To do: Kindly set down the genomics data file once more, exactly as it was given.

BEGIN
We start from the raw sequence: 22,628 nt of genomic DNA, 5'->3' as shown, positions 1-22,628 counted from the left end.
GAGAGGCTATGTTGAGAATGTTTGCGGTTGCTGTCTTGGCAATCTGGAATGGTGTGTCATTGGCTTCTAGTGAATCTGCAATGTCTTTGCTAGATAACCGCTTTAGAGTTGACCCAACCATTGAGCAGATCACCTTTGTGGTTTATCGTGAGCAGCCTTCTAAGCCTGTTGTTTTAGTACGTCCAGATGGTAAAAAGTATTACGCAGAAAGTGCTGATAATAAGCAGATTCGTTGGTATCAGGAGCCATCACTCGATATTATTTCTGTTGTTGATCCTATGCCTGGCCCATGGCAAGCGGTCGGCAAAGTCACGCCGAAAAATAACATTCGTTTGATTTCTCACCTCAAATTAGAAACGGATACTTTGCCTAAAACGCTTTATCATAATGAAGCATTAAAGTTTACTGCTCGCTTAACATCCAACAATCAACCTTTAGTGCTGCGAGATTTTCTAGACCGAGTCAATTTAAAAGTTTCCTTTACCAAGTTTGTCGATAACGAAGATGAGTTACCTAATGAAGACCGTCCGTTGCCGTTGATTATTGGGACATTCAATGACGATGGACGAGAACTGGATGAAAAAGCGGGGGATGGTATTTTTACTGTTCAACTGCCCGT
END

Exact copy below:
We start from the raw sequence: 22,628 nt of genomic DNA, 5'->3' as shown, positions 1-22,628 counted from the left end.
GAGAGGCTATGTTGAGAATGTTTGCGGTTGCTGTCTTGGCAATCTGGAATGGTGTGTCATTGGCTTCTAGTGAATCTGCAATGTCTTTGCTAGATAACCGCTTTAGAGTTGACCCAACCATTGAGCAGATCACCTTTGTGGTTTATCGTGAGCAGCCTTCTAAGCCTGTTGTTTTAGTACGTCCAGATGGTAAAAAGTATTACGCAGAAAGTGCTGATAATAAGCAGATTCGTTGGTATCAGGAGCCATCACTCGATATTATTTCTGTTGTTGATCCTATGCCTGGCCCATGGCAAGCGGTCGGCAAAGTCACGCCGAAAAATAACATTCGTTTGATTTCTCACCTCAAATTAGAAACGGATACTTTGCCTAAAACGCTTTATCATAATGAAGCATTAAAGTTTACTGCTCGCTTAACATCCAACAATCAACCTTTAGTGCTGCGAGATTTTCTAGACCGAGTCAATTTAAAAGTTTCCTTTACCAAGTTTGTCGATAACGAAGATGAGTTACCTAATGAAGACCGTCCGTTGCCGTTGATTATTGGGACATTCAATGACGATGGACGAGAACTGGATGAAAAAGCGGGGGATGGTATTTTTACTGTTCAACTGCCCGT